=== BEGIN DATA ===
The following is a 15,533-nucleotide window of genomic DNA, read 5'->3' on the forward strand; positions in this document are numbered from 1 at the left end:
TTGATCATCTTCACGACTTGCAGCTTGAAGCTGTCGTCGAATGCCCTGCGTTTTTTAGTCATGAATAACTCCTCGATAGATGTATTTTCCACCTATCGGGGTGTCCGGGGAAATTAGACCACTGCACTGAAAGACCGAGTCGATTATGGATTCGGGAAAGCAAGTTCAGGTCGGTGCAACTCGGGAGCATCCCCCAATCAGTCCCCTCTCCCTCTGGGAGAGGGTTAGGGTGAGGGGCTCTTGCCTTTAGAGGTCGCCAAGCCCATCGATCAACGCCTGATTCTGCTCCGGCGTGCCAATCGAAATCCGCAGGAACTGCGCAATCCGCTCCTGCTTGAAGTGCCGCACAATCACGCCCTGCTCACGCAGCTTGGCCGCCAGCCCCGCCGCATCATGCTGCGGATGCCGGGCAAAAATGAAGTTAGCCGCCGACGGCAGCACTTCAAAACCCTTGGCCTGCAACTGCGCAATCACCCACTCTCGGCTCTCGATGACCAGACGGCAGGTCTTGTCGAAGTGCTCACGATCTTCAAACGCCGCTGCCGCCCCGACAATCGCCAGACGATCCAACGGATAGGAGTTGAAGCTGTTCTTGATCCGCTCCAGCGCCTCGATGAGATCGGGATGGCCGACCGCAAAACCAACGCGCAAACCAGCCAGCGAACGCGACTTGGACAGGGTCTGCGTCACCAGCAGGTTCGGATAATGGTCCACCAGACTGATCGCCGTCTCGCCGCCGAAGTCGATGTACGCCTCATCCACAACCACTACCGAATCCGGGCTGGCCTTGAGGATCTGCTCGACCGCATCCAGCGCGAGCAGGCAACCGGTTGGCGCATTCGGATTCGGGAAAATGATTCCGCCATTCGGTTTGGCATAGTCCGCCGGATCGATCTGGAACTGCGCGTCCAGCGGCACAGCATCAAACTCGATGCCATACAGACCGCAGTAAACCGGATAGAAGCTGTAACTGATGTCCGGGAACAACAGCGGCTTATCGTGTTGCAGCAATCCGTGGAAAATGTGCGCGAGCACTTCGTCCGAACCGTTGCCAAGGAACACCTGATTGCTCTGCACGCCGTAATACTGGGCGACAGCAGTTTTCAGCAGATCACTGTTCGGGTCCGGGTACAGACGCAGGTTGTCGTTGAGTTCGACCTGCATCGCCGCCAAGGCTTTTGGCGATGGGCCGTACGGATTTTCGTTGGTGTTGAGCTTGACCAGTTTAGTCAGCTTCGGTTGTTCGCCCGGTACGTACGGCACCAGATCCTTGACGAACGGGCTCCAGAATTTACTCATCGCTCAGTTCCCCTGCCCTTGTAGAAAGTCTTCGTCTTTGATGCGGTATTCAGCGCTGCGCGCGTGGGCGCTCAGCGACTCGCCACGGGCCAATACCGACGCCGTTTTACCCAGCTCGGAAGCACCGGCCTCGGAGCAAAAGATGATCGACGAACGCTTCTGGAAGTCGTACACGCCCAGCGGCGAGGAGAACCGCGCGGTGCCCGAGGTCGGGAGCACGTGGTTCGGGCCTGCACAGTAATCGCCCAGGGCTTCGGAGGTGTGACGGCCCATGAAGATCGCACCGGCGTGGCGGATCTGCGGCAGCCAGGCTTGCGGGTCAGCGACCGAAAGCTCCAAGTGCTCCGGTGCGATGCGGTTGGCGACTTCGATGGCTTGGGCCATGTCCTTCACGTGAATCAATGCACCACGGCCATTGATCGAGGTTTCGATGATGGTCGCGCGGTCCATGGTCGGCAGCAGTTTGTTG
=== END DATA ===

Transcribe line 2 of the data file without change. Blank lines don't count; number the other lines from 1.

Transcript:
TTGATCATCTTCACGACTTGCAGCTTGAAGCTGTCGTCGAATGCCCTGCGTTTTTTAGTCATGAATAACTCCTCGATAGATGTATTTTCCACCTATCGGGGTGTCCGGGGAAATTAGACCACTGCACTGAAAGACCGAGTCGATTATGGATTCGGGAAAGCAAGTTCAGGTCGGTGCAACTCGGGAGCATCCCCCAATCAGTCCCCTCTCCCTCTGGGAGAGGGTTAGGGTGAGGGGCTCTTGCCTTTAGAGGTCGCCAAGCCCATCGATCAACGCCTGATTCTGCTCCGGCGTGCCAATCGAAATCCGCAGGAACTGCGCAATCCGCTCCTGCTTGAAGTGCCGCACAATCACGCCCTGCTCACGCAGCTTGGCCGCCAGCCCCGCCGCATCATGCTGCGGATGCCGGGCAAAAATGAAGTTAGCCGCCGACGGCAGCACTTCAAAACCCTTGGCCTGCAACTGCGCAATCACCCACTCTCGGCTCTCGATGACCAGACGGCAGGTCTTGTCGAAGTGCTCACGATCTTCAAACGCCGCTGCCGCCCCGACAATCGCCAGACGATCCAACGGATAGGAGTTGAAGCTGTTCTTGATCCGCTCCAGCGCCTCGATGAGATCGGGATGGCCGACCGCAAAACCAACGCGCAAACCAGCCAGCGAACGCGACTTGGACAGGGTCTGCGTCACCAGCAGGTTCGGATAATGGTCCACCAGACTGATCGCCGTCTCGCCGCCGAAGTCGATGTACGCCTCATCCACAACCACTACCGAATCCGGGCTGGCCTTGAGGATCTGCTCGACCGCATCCAGCGCGAGCAGGCAACCGGTTGGCGCATTCGGATTCGGGAAAATGATTCCGCCATTCGGTTTGGCATAGTCCGCCGGATCGATCTGGAACTGCGCGTCCAGCGGCACAGCATCAAACTCGATGCCATACAGACCGCAGTAAACCGGATAGAAGCTGTAACTGATGTCCGGGAACAACAGCGGCTTATCGTGTTGCAGCAATCCGTGGAAAATGTGCGCGAGCACTTCGTCCGAACCGTTGCCAAGGAACACCTGATTGCTCTGCACGCCGTAATACTGGGCGACAGCAGTTTTCAGCAGATCACTGTTCGGGTCCGGGTACAGACGCAGGTTGTCGTTGAGTTCGACCTGCATCGCCGCCAAGGCTTTTGGCGATGGGCCGTACGGATTTTCGTTGGTGTTGAGCTTGACCAGTTTAGTCAGCTTCGGTTGTTCGCCCGGTACGTACGGCACCAGATCCTTGACGAACGGGCTCCAGAATTTACTCATCGCTCAGTTCCCCTGCCCTTGTAGAAAGTCTTCGTCTTTGATGCGGTATTCAGCGCTGCGCGCGTGGGCGCTCAGCGACTCGCCACGGGCCAATACCGACGCCGTTTTACCCAGCTCGGAAGCACCGGCCTCGGAGCAAAAGATGATCGACGAACGCTTCTGGAAGTCGTACACGCCCAGCGGCGAGGAGAACCGCGCGGTGCCCGAGGTCGGGAGCACGTGGTTCGGGCCTGCACAGTAATCGCCCAGGGCTTCGGAGGTGTGACGGCCCATGAAGATCGCACCGGCGTGGCGGATCTGCGGCAGCCAGGCTTGCGGGTCAGCGACCGAAAGCTCCAAGTGCTCCGGTGCGATGCGGTTGGCGACTTCGATGGCTTGGGCCATGTCCTTCACGTGAATCAATGCACCACGGCCATTGATCGAGGTTTCGATGATGGTCGCGCGGTCCATGGTCGGCAGCAGTTTGTTG